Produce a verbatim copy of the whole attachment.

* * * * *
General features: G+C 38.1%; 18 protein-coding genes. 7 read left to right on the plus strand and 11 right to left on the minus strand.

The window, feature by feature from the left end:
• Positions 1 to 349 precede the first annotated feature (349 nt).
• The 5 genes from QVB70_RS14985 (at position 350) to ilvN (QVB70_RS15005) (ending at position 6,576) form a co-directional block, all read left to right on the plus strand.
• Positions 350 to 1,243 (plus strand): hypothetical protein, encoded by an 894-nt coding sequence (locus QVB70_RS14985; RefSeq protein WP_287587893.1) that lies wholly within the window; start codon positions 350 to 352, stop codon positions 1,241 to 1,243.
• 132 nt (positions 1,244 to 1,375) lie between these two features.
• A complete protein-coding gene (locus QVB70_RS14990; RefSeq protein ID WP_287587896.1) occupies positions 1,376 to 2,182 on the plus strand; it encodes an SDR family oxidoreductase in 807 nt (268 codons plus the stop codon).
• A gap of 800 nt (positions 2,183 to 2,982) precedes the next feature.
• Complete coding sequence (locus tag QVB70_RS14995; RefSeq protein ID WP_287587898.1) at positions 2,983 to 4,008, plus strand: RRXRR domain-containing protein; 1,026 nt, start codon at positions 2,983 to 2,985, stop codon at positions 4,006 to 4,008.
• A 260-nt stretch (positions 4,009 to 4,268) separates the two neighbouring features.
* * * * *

General features: G+C 38.1%; 18 protein-coding genes. 7 read left to right on the plus strand and 11 right to left on the minus strand.

The window, feature by feature from the left end:
• Positions 1 to 349 precede the first annotated feature (349 nt).
• The 5 genes from QVB70_RS14985 (at position 350) to ilvN (QVB70_RS15005) (ending at position 6,576) form a co-directional block, all read left to right on the plus strand.
• Positions 350 to 1,243 (plus strand): hypothetical protein, encoded by an 894-nt coding sequence (locus QVB70_RS14985; RefSeq protein WP_287587893.1) that lies wholly within the window; start codon positions 350 to 352, stop codon positions 1,241 to 1,243.
• 132 nt (positions 1,244 to 1,375) lie between these two features.
• A complete protein-coding gene (locus QVB70_RS14990; RefSeq protein ID WP_287587896.1) occupies positions 1,376 to 2,182 on the plus strand; it encodes an SDR family oxidoreductase in 807 nt (268 codons plus the stop codon).
• A gap of 800 nt (positions 2,183 to 2,982) precedes the next feature.
• Complete coding sequence (locus tag QVB70_RS14995; RefSeq protein ID WP_287587898.1) at positions 2,983 to 4,008, plus strand: RRXRR domain-containing protein; 1,026 nt, start codon at positions 2,983 to 2,985, stop codon at positions 4,006 to 4,008.
• A 260-nt stretch (positions 4,009 to 4,268) separates the two neighbouring features.